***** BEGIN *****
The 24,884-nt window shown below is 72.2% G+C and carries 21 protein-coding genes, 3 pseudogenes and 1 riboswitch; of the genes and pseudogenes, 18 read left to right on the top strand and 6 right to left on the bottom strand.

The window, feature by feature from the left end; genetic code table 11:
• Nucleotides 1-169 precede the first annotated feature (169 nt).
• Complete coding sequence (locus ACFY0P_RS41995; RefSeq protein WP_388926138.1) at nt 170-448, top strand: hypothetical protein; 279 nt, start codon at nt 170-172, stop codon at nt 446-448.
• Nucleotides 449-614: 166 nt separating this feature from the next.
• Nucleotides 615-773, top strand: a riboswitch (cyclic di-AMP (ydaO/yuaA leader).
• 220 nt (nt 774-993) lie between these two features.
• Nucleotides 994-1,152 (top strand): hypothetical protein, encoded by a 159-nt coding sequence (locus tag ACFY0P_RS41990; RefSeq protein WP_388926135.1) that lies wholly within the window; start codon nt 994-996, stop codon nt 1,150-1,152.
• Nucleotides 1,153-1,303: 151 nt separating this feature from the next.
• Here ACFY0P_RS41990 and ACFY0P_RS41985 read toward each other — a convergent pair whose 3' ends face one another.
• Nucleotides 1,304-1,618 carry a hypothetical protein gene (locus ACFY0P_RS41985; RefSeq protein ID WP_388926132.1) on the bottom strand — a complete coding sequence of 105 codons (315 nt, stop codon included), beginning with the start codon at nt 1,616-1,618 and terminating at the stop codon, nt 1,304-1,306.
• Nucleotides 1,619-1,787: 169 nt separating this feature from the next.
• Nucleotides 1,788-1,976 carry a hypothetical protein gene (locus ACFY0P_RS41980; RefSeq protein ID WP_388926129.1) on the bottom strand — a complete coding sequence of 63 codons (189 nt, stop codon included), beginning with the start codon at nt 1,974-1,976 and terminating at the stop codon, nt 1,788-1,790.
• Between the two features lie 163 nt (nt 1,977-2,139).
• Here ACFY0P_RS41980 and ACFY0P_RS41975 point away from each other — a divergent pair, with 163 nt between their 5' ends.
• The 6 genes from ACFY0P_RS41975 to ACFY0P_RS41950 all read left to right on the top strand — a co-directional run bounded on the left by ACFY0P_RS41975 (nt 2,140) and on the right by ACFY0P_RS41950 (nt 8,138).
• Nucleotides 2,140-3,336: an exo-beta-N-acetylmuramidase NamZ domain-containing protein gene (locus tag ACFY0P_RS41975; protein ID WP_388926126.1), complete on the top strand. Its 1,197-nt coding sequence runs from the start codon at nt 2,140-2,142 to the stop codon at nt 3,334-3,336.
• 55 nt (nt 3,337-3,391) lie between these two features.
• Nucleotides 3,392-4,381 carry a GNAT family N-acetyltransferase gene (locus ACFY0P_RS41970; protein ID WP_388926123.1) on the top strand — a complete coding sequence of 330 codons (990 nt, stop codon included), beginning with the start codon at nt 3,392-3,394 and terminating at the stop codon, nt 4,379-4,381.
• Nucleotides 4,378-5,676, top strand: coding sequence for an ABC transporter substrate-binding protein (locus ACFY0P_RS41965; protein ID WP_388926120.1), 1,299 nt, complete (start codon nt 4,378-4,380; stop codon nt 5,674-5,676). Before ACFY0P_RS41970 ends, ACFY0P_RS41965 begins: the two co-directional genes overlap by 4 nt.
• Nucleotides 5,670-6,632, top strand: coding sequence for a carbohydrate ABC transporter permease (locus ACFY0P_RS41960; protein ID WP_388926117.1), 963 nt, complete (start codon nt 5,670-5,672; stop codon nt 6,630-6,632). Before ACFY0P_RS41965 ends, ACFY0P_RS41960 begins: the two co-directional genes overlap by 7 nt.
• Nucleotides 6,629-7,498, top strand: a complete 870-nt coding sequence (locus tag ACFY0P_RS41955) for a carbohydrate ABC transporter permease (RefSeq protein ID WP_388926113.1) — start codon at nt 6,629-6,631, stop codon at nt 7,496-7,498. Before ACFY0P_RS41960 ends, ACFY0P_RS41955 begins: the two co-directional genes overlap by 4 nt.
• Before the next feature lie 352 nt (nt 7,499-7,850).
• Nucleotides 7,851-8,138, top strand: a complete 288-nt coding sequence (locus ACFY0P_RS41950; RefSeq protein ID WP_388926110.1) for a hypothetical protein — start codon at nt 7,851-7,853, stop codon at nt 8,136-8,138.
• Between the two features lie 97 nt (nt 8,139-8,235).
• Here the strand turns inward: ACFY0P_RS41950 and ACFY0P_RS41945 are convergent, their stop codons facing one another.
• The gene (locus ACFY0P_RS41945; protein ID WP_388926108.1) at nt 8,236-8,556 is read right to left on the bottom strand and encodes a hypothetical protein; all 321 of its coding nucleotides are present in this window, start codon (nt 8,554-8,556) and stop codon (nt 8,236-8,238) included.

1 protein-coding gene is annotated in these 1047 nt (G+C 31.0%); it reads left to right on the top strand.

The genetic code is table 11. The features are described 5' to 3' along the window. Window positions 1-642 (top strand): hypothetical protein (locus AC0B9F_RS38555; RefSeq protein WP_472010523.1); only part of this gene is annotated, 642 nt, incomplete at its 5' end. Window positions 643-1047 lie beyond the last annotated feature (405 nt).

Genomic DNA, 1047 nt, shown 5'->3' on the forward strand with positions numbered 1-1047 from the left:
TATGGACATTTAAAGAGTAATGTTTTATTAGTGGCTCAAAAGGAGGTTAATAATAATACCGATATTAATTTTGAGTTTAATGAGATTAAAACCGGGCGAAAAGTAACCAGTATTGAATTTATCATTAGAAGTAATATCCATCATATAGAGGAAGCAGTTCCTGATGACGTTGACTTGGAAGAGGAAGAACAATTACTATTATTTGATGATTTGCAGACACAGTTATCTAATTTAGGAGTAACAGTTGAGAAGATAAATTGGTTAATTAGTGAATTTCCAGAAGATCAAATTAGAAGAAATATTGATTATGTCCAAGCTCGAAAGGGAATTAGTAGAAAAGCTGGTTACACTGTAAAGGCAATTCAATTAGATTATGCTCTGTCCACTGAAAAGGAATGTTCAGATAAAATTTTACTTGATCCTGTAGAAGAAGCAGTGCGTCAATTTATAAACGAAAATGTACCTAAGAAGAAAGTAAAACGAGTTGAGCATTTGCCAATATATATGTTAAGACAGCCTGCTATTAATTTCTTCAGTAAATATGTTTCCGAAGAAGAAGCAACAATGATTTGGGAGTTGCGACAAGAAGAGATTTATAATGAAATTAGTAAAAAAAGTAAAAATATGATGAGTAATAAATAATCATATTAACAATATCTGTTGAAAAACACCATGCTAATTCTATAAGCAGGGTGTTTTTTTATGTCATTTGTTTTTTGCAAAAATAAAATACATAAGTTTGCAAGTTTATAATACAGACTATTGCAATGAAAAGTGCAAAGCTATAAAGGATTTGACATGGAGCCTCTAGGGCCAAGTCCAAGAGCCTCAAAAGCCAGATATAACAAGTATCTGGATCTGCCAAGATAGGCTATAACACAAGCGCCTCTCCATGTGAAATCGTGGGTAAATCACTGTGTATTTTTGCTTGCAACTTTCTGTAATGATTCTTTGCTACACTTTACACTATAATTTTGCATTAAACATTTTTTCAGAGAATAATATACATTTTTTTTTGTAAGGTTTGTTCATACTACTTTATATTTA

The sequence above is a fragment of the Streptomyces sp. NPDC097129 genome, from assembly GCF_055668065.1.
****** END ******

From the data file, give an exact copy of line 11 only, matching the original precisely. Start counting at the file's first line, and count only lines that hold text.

• Nucleotides 1,304-1,618 carry a hypothetical protein gene (locus ACFY0P_RS41985; RefSeq protein ID WP_388926132.1) on the bottom strand — a complete coding sequence of 105 codons (315 nt, stop codon included), beginning with the start codon at nt 1,616-1,618 and terminating at the stop codon, nt 1,304-1,306.